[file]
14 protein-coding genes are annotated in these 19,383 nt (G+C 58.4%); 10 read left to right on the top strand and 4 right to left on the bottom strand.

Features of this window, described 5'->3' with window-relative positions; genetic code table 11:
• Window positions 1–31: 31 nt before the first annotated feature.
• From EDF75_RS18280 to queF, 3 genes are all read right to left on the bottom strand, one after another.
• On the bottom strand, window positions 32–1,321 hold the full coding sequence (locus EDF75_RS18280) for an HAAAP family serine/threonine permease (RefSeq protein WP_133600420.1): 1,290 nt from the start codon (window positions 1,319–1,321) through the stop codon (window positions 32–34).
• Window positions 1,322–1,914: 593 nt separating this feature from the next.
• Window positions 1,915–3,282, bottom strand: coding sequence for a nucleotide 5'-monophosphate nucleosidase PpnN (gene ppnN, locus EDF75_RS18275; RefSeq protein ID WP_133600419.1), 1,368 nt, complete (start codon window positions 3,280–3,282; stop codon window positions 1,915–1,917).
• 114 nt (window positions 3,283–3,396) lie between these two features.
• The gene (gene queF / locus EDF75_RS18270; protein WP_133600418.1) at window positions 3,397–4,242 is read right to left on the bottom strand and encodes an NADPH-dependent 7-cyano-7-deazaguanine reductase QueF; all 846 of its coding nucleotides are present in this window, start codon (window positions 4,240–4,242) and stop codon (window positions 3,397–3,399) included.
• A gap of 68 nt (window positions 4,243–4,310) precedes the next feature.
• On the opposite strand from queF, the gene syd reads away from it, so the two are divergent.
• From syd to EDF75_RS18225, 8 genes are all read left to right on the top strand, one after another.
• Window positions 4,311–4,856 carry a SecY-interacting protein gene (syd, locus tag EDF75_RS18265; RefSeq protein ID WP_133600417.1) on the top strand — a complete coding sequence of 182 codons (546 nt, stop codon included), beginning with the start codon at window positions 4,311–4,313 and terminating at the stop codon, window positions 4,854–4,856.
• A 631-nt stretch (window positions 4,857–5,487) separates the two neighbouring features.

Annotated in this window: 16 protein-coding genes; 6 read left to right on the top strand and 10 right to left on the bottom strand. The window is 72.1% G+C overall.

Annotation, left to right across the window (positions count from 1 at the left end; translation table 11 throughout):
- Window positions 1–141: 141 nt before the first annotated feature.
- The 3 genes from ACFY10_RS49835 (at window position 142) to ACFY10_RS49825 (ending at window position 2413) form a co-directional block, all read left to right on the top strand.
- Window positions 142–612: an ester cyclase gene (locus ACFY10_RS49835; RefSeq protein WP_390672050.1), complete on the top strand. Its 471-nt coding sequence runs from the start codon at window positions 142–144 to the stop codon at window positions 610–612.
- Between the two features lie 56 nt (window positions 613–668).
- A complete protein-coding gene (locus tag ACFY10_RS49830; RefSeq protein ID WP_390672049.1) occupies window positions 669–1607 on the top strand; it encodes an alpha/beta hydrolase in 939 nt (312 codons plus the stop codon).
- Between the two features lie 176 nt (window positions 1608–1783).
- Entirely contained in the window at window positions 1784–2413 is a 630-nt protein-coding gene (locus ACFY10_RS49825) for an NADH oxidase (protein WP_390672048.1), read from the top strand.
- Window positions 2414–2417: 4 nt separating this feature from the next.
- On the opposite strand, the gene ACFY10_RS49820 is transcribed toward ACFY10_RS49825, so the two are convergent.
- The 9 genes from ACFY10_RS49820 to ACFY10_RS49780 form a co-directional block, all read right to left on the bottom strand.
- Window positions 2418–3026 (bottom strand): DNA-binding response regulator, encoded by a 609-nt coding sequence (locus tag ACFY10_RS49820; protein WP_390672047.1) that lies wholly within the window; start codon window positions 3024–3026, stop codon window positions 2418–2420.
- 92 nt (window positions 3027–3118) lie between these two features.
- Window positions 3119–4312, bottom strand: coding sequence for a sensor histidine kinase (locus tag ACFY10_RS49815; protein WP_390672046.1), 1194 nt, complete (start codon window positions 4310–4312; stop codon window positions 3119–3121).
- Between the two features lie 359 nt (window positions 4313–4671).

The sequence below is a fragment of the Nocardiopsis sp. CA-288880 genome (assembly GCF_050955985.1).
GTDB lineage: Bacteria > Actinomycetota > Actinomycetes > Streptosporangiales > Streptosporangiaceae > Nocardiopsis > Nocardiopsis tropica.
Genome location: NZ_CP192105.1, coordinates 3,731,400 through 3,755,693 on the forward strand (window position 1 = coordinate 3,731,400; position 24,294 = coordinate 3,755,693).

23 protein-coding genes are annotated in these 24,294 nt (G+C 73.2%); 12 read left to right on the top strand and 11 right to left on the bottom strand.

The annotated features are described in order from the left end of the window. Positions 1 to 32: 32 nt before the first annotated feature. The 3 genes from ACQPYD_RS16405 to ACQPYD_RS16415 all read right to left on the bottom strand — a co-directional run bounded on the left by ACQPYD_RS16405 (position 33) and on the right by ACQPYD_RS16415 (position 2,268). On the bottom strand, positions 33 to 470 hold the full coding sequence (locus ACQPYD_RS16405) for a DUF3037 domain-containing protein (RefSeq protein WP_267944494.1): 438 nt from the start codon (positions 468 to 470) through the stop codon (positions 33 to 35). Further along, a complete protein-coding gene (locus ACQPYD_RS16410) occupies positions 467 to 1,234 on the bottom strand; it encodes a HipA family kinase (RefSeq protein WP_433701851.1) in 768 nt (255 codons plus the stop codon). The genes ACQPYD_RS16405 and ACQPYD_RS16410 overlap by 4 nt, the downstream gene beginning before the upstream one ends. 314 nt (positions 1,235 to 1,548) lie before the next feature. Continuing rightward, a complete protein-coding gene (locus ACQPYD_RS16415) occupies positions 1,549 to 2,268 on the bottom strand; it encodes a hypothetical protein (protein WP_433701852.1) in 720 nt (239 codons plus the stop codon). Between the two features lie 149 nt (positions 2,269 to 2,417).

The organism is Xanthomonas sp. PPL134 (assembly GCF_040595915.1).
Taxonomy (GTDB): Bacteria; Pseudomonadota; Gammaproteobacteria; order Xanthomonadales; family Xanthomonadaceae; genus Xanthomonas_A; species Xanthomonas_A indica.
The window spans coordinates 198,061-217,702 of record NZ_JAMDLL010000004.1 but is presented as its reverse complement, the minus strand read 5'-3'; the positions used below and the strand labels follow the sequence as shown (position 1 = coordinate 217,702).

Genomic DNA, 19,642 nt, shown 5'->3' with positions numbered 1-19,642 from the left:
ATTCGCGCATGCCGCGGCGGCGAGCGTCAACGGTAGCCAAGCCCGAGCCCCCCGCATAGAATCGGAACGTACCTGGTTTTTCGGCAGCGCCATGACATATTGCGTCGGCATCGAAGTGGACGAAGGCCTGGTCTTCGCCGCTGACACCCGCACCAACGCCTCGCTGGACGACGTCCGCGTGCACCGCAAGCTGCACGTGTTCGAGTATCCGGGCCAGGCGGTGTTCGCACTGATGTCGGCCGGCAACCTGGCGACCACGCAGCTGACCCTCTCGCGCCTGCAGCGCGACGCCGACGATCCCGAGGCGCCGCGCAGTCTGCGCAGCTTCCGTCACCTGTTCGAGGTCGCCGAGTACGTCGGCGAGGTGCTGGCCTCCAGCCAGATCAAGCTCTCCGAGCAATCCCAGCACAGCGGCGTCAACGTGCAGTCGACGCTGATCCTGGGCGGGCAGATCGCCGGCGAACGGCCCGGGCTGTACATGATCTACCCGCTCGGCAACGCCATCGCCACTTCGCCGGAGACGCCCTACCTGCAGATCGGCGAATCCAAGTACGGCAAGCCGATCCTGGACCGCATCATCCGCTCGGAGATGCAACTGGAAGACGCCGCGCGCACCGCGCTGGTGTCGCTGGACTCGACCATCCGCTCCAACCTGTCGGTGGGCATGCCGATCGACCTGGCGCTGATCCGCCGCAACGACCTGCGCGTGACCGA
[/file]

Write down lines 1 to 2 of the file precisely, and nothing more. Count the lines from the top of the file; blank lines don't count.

14 protein-coding genes are annotated in these 19,383 nt (G+C 58.4%); 10 read left to right on the top strand and 4 right to left on the bottom strand.

Features of this window, described 5'->3' with window-relative positions; genetic code table 11: